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The very first letter Frederick Lowell slit open and read at his desk Monday morning would, he realized, change the course of history.
Literary history at least.
Which was, to him, perhaps the most important history of all.
Sporting a gray, three-piece suit, white shirt, and striped tie, Lowell sat in his anachronistic office on Seventh Avenue, a dim room tinged with a patina of old New York—high ceilings, windows that rose and lowered, stained oak trim, walls distorted by many layers of paint. The surfaces of the furniture and shelves were continually coated with the grit that always found its way inside as persistently as auditors at a hedge fund. And the music of street traffic, shouts, and jackhammers filled the air. The seventy-two-year-old lawyer pushed his metal bifocals higher on his nose, took a deep breath, and read the letter again.
Dear Mr. Lowell:
It has come to my attention that you are the literary trustee of the estate of the late author Edward Goodwin. I am an attorney in Ridgefield, CT. Recently I settled the estate of a client, who passed away three months ago.
The family of this client does not wish his or her name to be disclosed. However, they have instructed me that I may inform you of a discovery that was made during a review of my client's correspondence.
Apparently my client was a friend of the late Mr. Goodwin during the 1960s. A carbon copy of a letter written to Mr. Goodwin was discovered among my client's effects. It refers to a sequel to Cedar Hills Road. I myself am no expert on cultural history but even I am aware of the controversy as to whether or not Mr. Goodwin was working on a sequel to the novel when he passed away. The letter from my late client, a portion of which is reproduced here, suggests that indeed he was:
March 4, 1967
My dearest Edward,
Finally, Edward, I'm delighted to learn from your latest letter that you are moving along well on the sequel to Cedar Hills Road. Is it true you are nearly finished? And let me say that I feel Anderson's Hope is the perfect title. I know how tormented you were with the writer's block you described in writing Cedar Hills and the even more difficult struggles you've had penning the sequel. It seems that you were right—it took getting away from the madness of urban life to the idyllic countryside and the beloved house of God that is so important to you. I cannot wait to read the second volume of the saga that, to me, defines America.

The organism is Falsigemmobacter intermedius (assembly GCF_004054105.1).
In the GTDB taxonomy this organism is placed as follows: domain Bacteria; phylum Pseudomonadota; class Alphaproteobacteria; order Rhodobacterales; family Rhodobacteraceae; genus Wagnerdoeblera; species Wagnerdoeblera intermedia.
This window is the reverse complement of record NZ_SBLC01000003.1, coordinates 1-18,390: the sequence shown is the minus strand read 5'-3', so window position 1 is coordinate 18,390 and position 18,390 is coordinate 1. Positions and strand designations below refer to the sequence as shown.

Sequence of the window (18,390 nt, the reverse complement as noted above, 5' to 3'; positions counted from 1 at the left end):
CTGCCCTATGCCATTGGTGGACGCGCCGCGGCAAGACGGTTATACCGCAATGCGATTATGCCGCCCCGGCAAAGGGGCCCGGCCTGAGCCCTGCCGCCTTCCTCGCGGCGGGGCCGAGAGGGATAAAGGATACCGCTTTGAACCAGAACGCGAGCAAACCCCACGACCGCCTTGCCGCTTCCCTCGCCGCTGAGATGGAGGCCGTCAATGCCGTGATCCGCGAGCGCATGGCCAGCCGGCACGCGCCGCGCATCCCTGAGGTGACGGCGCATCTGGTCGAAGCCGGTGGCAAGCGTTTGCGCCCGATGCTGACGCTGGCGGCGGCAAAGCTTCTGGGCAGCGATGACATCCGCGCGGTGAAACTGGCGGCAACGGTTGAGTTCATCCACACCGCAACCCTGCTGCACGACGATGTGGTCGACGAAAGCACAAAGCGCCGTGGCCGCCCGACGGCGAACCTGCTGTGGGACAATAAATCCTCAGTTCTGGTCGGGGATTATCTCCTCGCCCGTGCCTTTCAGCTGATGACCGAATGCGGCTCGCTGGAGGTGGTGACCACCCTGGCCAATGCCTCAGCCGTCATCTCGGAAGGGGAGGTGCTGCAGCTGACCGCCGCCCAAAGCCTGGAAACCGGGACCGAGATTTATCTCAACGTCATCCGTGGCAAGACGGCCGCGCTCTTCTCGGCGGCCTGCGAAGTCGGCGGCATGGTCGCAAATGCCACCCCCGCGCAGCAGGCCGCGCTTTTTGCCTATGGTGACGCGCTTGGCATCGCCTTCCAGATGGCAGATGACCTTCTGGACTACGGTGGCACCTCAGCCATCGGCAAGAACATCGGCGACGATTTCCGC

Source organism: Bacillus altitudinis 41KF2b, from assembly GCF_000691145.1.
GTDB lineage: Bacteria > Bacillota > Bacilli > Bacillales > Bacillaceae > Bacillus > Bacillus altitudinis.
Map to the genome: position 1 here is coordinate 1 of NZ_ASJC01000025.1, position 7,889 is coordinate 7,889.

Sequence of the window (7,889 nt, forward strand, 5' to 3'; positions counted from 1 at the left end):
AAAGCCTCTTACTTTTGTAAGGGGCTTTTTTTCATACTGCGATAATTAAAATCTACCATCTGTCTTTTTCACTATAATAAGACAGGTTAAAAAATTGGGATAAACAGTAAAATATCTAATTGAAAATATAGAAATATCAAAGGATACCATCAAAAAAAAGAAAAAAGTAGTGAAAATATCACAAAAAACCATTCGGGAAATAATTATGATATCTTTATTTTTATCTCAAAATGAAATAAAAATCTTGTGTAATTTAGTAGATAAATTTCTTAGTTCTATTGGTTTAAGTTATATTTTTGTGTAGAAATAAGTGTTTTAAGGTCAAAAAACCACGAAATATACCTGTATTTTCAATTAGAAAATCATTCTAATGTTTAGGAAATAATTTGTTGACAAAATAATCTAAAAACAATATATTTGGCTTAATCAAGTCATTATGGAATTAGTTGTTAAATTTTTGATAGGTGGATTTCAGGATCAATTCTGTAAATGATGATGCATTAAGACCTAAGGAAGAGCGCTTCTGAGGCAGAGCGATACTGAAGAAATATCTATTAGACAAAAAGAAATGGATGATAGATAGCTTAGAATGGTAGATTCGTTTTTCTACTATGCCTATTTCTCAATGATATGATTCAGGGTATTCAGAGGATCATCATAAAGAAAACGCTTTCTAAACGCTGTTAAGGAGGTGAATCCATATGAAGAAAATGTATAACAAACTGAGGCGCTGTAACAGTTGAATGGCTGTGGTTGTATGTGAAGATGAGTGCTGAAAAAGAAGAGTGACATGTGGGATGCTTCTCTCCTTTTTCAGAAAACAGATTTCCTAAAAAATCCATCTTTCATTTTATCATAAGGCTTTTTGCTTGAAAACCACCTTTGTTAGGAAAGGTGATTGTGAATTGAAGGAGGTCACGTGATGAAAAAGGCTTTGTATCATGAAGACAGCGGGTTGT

Mr. Lowell, I have examined all the other correspondence of my client and find no other references whatsoever to this sequel, nor were there notes or drafts of any fiction in my client's possession related to this matter. The heirs of my client are willing to offer only the paragraph above, although they wish you the best in pursuing the matter if you so choose.
Very truly yours,
Daniel C. Wellington, Esq.
Frederick Lowell was a slim widower with a balding pate and affection for light opera and heavy novels. His life was simple: the law, walks around the city, meals with a close friend or with a book at one of the half-dozen modest restaurants he frequented on the Upper East Side, the enduring pleasure in taking his grandchildren to the zoo and movies (and bribing them with ice cream and s'mores to let Granddad read them the classics). He was staid and the epitome of calm ratiocination. Yet at the moment his heart was pounding, his palms popping with sweat, and he thought he might leap to his feet and dance a jig.
In 1966, a little-known journalist named Edward Goodwin published a novel called Cedar Hills Road, which immediately rose to the top of the best-seller lists.
Cedar Hills was one of those novels that come along once in a generation and take the literary world by storm. Writers can never be great unless they address the topic of death, and American writers can never be great unless they address the topic of race. Cedar Hills did both. Goodwin's keen and poignant portrayals of family, justice, and morality captured the imagination of readers everywhere. The novel was a success because Goodwin painted these large subjects on a small canvas: a year in the lives of a Midwest American family, the Andersons, in their move from Hamilton, Ohio, to Chicago.
The book became a publishing phenomenon. It was sold in every major country on earth. The film version was described by a cantankerous but perceptive New Yorker critic as one of the most successful adaptations of a book to silver screen in the history of cinema.
The novel was largely self-contained, all the subplots tied up in craftsman style by the last page. And yet…the public hungered for more. This was hardly a surprise; who didn't want seconds of their favorite meal? Of particular interest was the fate of the youngest son, Jesse Anderson, the most appealing of the family—the most observant, the most thoughtful.
But a sequel did not materialize. There were rumors that Goodwin was working on it, but stories also circulated that the success of the first book had sucked his creative well dry, like alum, and that he'd grown reclusive and taken to drinking heavily. The author died, at home in Chicago, in June of 1967 of pancreatic cancer, having never published another word after Cedar Hills.
If anyone might have known of a sequel, it would have been Frederick Lowell. His father, Richard, had been Goodwin's attorney and after the author's passing, the trustee of his literary estate. As Richard approached retirement age, in the 1980s, he shyly asked if his son would have an interest in joining him. The NYU law grad had leapt at the chance to give up the drudgery of hostile takeovers and international finance work on Wall Street, where he worked, and move uptown to become the right-hand portion of Lowell & Lowell.
- On Sale
- Dec 6, 2016
- Page Count
- 48 pages
- Mulholland Books